Contrary to what is often believed in India, corporate capitalism can even aid, rather than weaken, democracy. Take the United States (US). The authoritarian turn under President Donald Trump was fiercely resisted in the US not just because of its longer history of democratic institutions and stronger constitutional protection for free speech, but also because of the strength and resilience of American capitalism. Capital was not beholden to the State; key companies in the private sector (including some big tech firms) were able to resist Trump administration diktats and stood in favour of democratic restoration; the media could take a strong position because capital was autonomous of the State; and the right to work of those against the government did not get jeopardised. The role of capitalism in resisting the overreach of the State is often underestimated.

The problem in India is, of course, the practice of capitalism and the form it has taken. For one, an overbearing State has meant that the private sector needs the government at every turn in its operations. State discretion may have reduced since 1991, and regulation is, of course, essential. But given the role of corporate funding in elections, the political dispensation has an incentive in keeping a degree of control and has adopted a carrot-and-stick policy vis-a-vis capital.

The power of governments in shaping, enabling or blocking the growth of sectors, and within sectors, in shaping the performance of companies through regulatory tweaks and convenient policies is a reality, although this is often perceived to be exercised far more frequently than it actually is.

This tarnishes capitalism in general, for citizens then see a successful company not as a product of its excellence and service delivery, but as a beneficiary of government largesse. The other way in which the State can exercise power over private capital is through the use of its investigative agencies — wrongdoing and corporate misgovernance must be investigated of course but there can be selective application of this principle depending on whether a business is deemed friendly or not. Again, there is a perception that the State exercises this power more often that it really does. Corporate capital then is believed to be either aligned to the State or frightened of it.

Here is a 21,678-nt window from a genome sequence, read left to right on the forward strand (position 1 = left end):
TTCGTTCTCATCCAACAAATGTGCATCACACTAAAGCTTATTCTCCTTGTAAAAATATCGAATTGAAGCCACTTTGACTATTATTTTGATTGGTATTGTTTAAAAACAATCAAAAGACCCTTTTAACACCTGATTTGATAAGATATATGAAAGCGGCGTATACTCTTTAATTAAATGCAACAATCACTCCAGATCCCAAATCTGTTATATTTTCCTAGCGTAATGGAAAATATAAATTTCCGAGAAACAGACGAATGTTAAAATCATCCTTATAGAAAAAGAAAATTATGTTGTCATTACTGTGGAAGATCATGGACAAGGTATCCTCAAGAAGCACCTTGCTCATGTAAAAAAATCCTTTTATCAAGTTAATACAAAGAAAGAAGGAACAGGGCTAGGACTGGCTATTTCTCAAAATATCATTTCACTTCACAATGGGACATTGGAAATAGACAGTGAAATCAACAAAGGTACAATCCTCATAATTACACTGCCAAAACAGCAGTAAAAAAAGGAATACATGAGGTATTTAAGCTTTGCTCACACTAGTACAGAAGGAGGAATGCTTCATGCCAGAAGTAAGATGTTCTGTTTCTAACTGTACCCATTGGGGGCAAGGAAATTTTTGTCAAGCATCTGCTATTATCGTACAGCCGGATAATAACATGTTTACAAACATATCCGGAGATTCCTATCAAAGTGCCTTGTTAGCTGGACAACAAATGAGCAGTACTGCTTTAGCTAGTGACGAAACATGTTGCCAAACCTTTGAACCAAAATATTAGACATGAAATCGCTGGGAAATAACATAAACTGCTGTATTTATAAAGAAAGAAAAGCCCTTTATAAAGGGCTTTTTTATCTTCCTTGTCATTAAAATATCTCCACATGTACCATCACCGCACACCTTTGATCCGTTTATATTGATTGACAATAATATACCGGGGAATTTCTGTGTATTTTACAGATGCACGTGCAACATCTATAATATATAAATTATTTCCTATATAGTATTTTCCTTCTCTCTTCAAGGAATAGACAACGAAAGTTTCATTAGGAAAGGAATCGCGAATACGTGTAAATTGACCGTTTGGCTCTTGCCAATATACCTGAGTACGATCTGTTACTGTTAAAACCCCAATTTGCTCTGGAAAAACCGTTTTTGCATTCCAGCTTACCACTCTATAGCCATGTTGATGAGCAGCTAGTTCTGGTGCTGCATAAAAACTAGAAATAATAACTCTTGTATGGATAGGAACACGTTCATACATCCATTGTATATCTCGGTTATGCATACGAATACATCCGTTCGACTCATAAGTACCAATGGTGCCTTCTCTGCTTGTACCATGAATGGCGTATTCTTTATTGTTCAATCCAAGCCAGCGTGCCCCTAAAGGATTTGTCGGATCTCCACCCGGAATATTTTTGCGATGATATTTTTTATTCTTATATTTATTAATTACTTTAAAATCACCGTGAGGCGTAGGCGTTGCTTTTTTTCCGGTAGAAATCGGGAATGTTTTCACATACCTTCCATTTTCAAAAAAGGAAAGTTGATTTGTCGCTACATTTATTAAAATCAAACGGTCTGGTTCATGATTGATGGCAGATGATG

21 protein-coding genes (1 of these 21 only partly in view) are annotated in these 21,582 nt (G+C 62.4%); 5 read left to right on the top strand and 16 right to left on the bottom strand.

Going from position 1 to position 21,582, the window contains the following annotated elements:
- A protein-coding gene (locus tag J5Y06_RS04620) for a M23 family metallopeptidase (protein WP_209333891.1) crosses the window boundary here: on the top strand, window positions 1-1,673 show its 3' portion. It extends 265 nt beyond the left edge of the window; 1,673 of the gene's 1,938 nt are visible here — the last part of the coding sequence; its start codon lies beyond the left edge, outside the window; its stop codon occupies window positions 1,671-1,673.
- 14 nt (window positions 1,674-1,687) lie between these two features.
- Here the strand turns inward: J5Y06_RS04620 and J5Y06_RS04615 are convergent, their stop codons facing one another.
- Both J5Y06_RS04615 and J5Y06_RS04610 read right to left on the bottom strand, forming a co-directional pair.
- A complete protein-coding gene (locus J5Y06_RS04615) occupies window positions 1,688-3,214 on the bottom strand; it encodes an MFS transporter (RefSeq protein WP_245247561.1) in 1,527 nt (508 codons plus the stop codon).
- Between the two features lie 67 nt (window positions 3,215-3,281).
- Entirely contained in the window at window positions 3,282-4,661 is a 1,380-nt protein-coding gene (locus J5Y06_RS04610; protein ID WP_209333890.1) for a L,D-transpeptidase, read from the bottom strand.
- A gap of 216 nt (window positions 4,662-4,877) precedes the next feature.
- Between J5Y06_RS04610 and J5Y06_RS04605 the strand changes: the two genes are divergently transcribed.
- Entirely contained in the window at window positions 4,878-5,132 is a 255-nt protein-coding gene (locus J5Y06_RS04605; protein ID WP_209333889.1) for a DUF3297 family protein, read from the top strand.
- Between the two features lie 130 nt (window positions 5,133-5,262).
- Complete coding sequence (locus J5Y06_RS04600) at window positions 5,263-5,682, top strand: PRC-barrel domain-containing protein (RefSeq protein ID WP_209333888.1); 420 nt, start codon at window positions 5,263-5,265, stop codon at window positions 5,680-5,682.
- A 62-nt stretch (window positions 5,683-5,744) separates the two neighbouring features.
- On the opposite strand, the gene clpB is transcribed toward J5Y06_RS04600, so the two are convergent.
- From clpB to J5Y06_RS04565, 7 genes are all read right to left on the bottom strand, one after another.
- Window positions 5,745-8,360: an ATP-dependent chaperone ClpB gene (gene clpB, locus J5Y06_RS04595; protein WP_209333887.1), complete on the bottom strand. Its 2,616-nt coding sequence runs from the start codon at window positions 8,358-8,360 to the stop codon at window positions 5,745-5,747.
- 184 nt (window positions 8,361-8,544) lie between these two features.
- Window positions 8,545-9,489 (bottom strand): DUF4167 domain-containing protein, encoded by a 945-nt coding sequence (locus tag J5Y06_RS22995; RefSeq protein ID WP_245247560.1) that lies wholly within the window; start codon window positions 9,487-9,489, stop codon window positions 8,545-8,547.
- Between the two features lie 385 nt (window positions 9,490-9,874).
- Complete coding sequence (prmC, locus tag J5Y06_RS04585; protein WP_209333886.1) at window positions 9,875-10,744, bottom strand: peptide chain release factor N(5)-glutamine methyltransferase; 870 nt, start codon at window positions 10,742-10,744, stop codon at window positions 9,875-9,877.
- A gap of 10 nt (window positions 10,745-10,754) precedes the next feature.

But it is not just the State. Despite the reforms of 1991, and despite growing trust in businesses and businesspeople, there remains the impression that Indian corporate capital itself has skeletons in its closet, and is happy to have taken short cuts by managing the regulatory environment for benefits.

In this process, it has often been perceived as standing against citizen concerns on a range of concerns — from the environment to consumer rights. The fact that the private sector was associated, for a long time, in both popular culture and the country’s ideological make-up, as somehow unscrupulous hasn’t helped.

All of this has contributed to a culture of what former chief economic adviser Arvind Subramanian has termed as “stigmatised capitalism”. What we are witnessing today is a further stigmatisation of capitalism. This is unwise.

Yes, Indian capitalism needs reforms; the State must not be seen as favouring a set of companies over the others; capital itself must be accountable and follow the law in both letter and spirit. But by tarnishing capitalism itself, and thinking of all corporates as some kind of dark, evil force, the farmers’ movement is doing a disservice to India’s democracy and growth potential. India needs more, not less, of capitalism — clean, reformed capitalism.

letters@hindustantimes.com